From Khasekhemwy's Tomb
Vessel with Lid
Egypt (Abydos, tomb of King Khasekhemwy), Dynasty 2, 2676-2649 B.C.E.
Dolomite and gold, Height x diameter: 63 x 61 cm (24 13/16 x 24 in.)
Egypt Exploration Fund by subscription 1901,MFA #01.7287
Photo © Joan Ann Lansberry

"This graceful little ointment jar, one of several from the tomb of Second Dynasty king Khasekhemwy, demonstrates both the wealth of the early royal tombs and the superb craft of the Early Dynastic royal workshops. To produce the set of gold-topped vessels, Khasekhemwy's artists selected distinctive and beautiful stone in a wide range of colors, such as this unusual black-veined variety of limestone. The circular gold-foil cover, held in place by a delicate gold wire, imitates a piece of cloth or leather tied with a string. Tiny repoussť dots effectively convey the texture of the material. The technique of manufacturing the tie is particularly impressive - thin bands of gold have been painstakingly twisted to resemble a cord and are wound twice around the neck of the jar." (From museum website)

"The funerary equipment from the tomb of Khasekhemwy at Abydos included more than two hundred stone vases, of which six of dolomite and one of carnelian possessed covers of gold. The latter consist of thick gold leaf fitted to the form of the vessel's rim and attached to its mouth by a golden chain stamped with a clay seal. [...]

"The extraordinary polish and harmony of form and color indicate a concern for beauty over and above the more mundane desires for longevity and conservation of the vessels." (From _Official Catalogue: The Egyptian Museum Cairo_, by Mohamed Saleh and Hourig Sourouzian, photographs by Jurgen Liepe, translations by Peter Der Manuelian and Helen Jacquet-Gordon, (Prestel-Verlag 1987)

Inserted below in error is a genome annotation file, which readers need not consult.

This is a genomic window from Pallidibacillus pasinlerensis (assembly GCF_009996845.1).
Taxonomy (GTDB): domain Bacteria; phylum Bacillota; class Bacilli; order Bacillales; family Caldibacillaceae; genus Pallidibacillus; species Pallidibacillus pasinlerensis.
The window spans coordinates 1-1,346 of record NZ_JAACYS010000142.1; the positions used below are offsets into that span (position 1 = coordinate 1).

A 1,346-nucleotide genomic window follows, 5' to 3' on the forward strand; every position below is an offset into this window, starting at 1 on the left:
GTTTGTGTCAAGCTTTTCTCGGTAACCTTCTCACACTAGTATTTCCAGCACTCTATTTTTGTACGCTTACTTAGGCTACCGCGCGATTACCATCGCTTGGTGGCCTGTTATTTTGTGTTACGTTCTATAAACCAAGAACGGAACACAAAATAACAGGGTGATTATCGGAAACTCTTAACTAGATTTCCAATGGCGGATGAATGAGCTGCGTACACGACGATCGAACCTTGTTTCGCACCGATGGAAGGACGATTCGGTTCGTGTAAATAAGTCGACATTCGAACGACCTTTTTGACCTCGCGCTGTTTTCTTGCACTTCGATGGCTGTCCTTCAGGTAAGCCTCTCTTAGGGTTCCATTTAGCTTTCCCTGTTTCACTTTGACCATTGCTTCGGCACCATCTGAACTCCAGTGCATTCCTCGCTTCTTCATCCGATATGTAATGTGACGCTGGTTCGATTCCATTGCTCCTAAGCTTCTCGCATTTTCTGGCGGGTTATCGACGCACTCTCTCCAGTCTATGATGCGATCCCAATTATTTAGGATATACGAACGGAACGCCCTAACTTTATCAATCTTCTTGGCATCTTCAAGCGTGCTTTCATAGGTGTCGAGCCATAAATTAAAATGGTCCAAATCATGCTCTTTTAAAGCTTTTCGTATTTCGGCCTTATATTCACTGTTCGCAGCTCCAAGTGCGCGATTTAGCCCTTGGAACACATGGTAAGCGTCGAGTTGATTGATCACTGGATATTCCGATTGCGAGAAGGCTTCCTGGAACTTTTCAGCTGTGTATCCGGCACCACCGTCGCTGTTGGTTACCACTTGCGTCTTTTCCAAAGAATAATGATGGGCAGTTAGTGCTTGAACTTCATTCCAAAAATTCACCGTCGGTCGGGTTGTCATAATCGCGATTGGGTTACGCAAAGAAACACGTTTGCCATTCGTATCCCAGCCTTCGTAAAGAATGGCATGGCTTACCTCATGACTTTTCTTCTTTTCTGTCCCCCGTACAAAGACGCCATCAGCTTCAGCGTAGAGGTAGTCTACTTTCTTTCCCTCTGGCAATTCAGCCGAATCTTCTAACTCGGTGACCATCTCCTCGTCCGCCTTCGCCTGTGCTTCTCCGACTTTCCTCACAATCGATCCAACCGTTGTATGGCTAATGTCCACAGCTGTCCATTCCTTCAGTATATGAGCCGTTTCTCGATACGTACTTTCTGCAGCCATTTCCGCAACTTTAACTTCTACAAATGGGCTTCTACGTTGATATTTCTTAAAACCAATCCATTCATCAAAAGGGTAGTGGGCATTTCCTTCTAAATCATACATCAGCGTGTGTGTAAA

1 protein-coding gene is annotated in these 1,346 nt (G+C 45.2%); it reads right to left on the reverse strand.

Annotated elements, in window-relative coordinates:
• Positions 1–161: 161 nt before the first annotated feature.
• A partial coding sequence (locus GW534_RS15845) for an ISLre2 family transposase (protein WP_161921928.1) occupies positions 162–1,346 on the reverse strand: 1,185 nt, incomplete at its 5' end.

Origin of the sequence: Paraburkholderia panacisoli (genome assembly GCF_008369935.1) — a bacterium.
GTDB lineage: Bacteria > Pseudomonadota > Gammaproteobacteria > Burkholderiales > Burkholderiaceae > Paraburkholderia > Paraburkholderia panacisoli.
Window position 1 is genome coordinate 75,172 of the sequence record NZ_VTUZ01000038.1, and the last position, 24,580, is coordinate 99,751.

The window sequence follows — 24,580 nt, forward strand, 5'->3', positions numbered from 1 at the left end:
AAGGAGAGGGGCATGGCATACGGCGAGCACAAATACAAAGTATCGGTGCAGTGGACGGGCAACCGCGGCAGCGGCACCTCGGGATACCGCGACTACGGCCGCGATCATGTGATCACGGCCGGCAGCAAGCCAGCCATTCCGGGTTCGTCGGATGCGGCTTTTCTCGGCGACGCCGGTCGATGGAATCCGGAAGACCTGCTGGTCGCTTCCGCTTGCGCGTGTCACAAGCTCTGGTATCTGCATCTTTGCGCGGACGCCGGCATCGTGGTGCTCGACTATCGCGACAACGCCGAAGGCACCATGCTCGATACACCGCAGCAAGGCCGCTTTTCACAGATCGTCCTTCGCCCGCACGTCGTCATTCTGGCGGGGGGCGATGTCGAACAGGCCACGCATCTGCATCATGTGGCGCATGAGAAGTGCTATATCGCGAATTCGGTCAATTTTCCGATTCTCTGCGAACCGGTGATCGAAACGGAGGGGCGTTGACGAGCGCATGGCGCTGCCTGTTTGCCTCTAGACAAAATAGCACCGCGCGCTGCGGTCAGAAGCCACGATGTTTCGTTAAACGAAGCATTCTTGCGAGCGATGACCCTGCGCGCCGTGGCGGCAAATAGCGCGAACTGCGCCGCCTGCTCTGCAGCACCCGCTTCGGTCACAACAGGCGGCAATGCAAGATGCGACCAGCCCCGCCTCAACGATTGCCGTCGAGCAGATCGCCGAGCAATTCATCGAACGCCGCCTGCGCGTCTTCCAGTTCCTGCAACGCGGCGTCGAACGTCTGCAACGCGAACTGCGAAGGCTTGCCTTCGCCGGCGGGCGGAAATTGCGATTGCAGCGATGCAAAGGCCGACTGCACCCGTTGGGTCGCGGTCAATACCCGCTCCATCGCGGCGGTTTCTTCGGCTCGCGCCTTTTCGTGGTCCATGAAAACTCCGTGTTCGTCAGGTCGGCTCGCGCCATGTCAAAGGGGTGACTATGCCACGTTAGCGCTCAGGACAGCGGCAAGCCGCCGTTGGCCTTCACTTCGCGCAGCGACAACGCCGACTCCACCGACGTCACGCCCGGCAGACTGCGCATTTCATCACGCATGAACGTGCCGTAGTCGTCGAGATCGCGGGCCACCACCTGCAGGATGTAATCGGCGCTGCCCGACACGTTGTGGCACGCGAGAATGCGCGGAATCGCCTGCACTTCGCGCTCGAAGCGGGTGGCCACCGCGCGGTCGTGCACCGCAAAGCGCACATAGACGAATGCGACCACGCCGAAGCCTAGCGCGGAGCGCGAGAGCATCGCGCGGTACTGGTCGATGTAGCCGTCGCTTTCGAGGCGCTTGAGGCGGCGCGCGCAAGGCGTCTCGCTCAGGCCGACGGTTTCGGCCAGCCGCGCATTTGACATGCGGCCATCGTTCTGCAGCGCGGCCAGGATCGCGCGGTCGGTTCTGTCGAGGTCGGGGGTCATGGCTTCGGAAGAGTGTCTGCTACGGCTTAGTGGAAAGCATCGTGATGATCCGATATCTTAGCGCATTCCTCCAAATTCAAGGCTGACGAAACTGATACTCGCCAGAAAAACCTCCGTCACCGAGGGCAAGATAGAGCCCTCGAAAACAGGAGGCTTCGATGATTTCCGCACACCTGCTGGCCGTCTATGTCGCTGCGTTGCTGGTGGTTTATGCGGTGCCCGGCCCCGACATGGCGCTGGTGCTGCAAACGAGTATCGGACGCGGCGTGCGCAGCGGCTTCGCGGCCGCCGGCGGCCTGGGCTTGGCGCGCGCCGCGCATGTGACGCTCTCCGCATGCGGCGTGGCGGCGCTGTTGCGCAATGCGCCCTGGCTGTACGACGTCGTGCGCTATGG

The Cairo museum has two of those six exquisite bowls, this photograph by Jurgen Liepe:


_Inside the Egyptian Museum with Zahi Hawass_, with photos by Sandro Vannini, captures these two bowls from a different angle.


And Kairuinfo4u shares another view of these two pieces.

The British museum has another two of these vessels, and Wikipedia contributer Captmondo has shared a photo of one:


This is the British Museum's photo of the other piece.

Moving on to other pieces from Khasekhemwy's tomb, we have a scepter fragment:

Scepter of King Khasekhemwy
Egypt (Abydos, tomb of King Khasekhemwy), Dynasty 2, 2676-2649 B.C.E.
Sardonyx, gold, and copper; Length: 60 cm (23 5/8 in.)
Egypt Exploration Fund by subscription 1901,MFA #01.7285
My photo rather fuzzy and partial, here's the museum's photo:

" The scepter is composed of highly polished tubular beads of veined brown-red sardonyx held together by a copper rod. A thick band of gold surrounds every fourth bead, giving the appearance of horizontal stripes. The delicate construction of this object indicates that it was made for ceremonial use only. When found, it was broken in two pieces, the larger one seen here and a 12.7 cm (five-inch) segment now in the Cairo Museum."(From museum website)